Many times, the term conflict is thrown around when serious-themed screenplays are written. While conflict plays a vital role in dramatic films, this screenwriting element is universal amongst all genres. Just as comedy acting is considered one of the most difficult forms of acting, comedic writing follows suit. It’s much easier to make people cry than it is to make them genuinely laugh. If you’re writing a comedy screenplay and wish to add depth while laying the scene for true comedic moments then you must add conflict through varied character personalities.
Establishing conflict through character personalities is not an abstract notion; however, in comedy screenplays the writer must make very specific personality choices for success.
In almost every comedy film the primary character must face off with another character who is completely opposite regarding not only lifestyle, but also personality. Creating comedic moments during character interactions is almost guaranteed if you require two or more individuals to solve a singular problem; however, each character must possess a conflicting personality.
During the construction phase of character personalities, take note of the following tips to ensure this combination of different persons comes across as intended:
Establish Purpose – People with conflicting personalities rarely find themselves in an intimate situation because of a voluntary choice. More often than not, these interactions are forced upon them due to unforeseen and uncontrollable circumstances. During the first several scenes, establish the reason why these characters must engage on a more personal level. I like to reference the film “Identity Theft” where the two main characters must go through a wild, and humorous, adventure. While they are from two completely different world, the conflict created by their personalities and their requirement to stay connected is what makes this comedy successful.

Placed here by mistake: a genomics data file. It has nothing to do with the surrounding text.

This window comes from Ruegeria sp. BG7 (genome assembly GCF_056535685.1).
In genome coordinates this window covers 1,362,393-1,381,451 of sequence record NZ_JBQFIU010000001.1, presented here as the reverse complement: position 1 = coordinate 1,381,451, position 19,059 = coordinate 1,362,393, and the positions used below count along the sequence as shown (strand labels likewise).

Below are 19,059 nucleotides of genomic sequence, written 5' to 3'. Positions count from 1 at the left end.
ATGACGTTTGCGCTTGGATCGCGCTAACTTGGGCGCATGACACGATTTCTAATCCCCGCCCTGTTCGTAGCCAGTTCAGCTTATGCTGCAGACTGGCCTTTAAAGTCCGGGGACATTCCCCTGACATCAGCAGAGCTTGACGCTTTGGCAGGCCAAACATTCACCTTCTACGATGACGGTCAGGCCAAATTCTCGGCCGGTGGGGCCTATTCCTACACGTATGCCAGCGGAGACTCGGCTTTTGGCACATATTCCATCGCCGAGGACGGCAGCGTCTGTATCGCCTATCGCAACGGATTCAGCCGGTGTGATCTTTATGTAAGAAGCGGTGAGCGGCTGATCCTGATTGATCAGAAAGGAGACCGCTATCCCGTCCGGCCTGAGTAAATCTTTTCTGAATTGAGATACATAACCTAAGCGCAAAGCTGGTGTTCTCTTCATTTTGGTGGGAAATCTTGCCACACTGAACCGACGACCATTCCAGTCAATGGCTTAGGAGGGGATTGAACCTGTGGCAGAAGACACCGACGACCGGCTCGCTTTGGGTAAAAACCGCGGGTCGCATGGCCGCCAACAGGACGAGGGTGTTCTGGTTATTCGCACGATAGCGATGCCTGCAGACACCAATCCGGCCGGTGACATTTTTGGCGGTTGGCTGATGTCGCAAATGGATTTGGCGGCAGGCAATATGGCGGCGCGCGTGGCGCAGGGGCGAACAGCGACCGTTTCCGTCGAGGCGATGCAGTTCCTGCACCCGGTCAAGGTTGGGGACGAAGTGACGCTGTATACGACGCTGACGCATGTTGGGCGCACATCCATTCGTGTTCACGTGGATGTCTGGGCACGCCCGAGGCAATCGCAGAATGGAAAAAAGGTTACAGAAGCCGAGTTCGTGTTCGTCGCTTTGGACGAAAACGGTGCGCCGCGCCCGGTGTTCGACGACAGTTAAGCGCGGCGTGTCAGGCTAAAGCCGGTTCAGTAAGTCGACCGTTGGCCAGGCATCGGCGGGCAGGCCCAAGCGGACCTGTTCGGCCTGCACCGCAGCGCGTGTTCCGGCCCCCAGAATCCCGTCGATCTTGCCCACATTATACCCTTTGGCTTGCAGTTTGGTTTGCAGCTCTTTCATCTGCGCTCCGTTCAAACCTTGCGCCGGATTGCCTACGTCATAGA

Relationship Alterations – Throughout the course of the film, it’s imperative that your main characters with conflicting personalities have some sort of alteration within their relationship. These changes satisfy, or balance, the emotional levels established from conflicts. The alterations in their relationship doesn’t have to be “happy.” In fact, far too many films have their opposing main characters come to some sort of agreement or “middle ground” by the end of the movie. While this is the “feel good” element many comedies interject, it’s not necessary for a successful (and marketable) film.
Maintain Their Opposition – While the characters may begin to understand each other a little better throughout the course of your screenplay, it’s essential that the foundational conflict caused by their opposing personalities remains unchanged. Even if the characters become close friends, their personality conflicts sustain. The only difference is how they handle these conflicts.